GUEST BLOG | November 3, 2020

Low-hanging Secrets in Docker Hub and a Tool to Catch Them All | Matías Sequeira

TL;DR: I coded a tool that scans Docker Hub images and matches a given keyword in order to find secrets. Using the tool, I found numerous AWS credentials, SSH private keys, databases, API keys, etc. It’s an interesting tool to add to the bug hunter / pentester arsenal, not only for the possibility of finding secrets, but for fingerprinting an organization. On the other hand, if you are a DevOps or Security Engineer, you might want to integrate the scan engine to your CI/CD for your Docker images.


The idea for this work came up when I was opening the source code for a project on which I was collaborating. Apart from migrating the source code to an open GitHub, we prepared a ready-to-go VM that was uploaded to an S3 bucket and a few Docker images that we pushed to Docker Hub. A couple of days later, a weekend to be more specific, we got a warning from AWS stating that our SNS resources were being (ab)used – more than 75k emails had been sent in a few hours. Clearly, our AWS credentials were exposed.

Once we deleted all the potentially exposed credentials and replaced them in our environments, we started to dig into the cause of the incident and realized that the credentials were pushed to GitHub along with the source code due to a miscommunication within the team. As expected, the credentials were also leaked to the VM, but the set of Docker images were fine. Anyhow, this got me thinking about the possibility of scanning an entire Docker images repository, the same way hackers do with source code repositories. Before starting to code something, I had to check whether it was possible.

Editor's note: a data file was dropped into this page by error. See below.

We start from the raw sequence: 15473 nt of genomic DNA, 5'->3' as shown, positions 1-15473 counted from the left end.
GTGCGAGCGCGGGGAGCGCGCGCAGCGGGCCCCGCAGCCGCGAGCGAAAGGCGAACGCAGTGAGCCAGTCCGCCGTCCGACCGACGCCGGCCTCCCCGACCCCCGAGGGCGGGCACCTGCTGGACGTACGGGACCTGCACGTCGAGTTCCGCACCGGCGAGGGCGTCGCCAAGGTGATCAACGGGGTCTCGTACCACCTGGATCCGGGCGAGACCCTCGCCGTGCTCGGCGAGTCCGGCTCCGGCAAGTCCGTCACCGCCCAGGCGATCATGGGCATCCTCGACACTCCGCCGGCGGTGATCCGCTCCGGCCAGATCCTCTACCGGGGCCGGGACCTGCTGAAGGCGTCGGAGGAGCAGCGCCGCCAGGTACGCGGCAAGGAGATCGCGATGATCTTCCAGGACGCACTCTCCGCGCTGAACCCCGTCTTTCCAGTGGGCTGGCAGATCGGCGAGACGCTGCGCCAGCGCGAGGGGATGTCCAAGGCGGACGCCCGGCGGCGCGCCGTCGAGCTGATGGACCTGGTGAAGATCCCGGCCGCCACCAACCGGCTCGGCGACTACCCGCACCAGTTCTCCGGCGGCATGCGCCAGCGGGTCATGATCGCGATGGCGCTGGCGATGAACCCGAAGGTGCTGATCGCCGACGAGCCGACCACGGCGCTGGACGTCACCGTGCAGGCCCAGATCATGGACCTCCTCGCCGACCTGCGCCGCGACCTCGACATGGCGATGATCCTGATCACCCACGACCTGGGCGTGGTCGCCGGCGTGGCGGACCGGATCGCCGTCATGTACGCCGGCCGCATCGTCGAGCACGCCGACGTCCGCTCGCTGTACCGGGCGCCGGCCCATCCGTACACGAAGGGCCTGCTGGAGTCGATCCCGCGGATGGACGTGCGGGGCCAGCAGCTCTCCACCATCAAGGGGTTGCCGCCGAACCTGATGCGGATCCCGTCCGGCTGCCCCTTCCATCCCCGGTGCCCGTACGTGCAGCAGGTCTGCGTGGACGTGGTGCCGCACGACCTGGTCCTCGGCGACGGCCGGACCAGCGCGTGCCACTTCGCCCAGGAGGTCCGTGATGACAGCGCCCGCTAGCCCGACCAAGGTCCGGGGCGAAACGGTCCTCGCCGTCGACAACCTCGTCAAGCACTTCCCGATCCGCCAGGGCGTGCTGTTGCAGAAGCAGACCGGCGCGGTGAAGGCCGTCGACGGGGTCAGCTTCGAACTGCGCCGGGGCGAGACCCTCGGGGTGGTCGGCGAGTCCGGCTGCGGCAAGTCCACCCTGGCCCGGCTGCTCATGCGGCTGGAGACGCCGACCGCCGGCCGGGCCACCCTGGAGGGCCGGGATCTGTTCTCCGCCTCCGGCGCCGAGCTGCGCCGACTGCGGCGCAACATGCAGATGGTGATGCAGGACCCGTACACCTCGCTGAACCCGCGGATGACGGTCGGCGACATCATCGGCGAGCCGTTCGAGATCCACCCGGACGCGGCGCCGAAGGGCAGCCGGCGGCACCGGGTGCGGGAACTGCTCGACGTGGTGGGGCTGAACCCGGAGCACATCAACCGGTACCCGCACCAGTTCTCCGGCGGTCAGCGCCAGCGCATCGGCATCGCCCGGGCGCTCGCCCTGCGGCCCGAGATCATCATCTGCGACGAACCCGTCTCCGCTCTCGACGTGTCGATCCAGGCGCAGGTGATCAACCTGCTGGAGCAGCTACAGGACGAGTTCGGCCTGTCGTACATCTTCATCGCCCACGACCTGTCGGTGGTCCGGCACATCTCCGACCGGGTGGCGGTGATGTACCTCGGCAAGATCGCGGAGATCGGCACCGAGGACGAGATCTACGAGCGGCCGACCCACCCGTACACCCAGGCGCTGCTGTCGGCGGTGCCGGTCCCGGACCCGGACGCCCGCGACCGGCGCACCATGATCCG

Analyzing Feasibility

Getting a list of images

The first thing I had to check was if it was possible to retrieve a list of images that match a specific keyword. By taking a look at the API URLs using a proxy, I found:{target}&page={page}&page_size={page_size}

The only limitation I found with API V2 was that it wouldn’t retrieve anything beyond page number 100. So, given the maximum page size of 100, I wouldn’t be able to scan more than 10k containers per keyword. This API also allows you to sort the list by pull count, so, if we retrieve the repositories with fewer pulls (in other words, the newest repositories), we have a greater chance of finding something fresh. Although there’s a V1 of the API that has many other interesting filters, it wouldn’t allow me to retrieve more than ~2.5k images.

After getting the image name, and since not all the images had the `latest` version, I had to make a second request to get a list of versions for each image to the following endpoint:{image}/tags/?page_size=25&page=1

Once I had the `image:version`, the only thing left was to pull the image, create a temporary container, and dump its filesystem.

Analyzing the image dump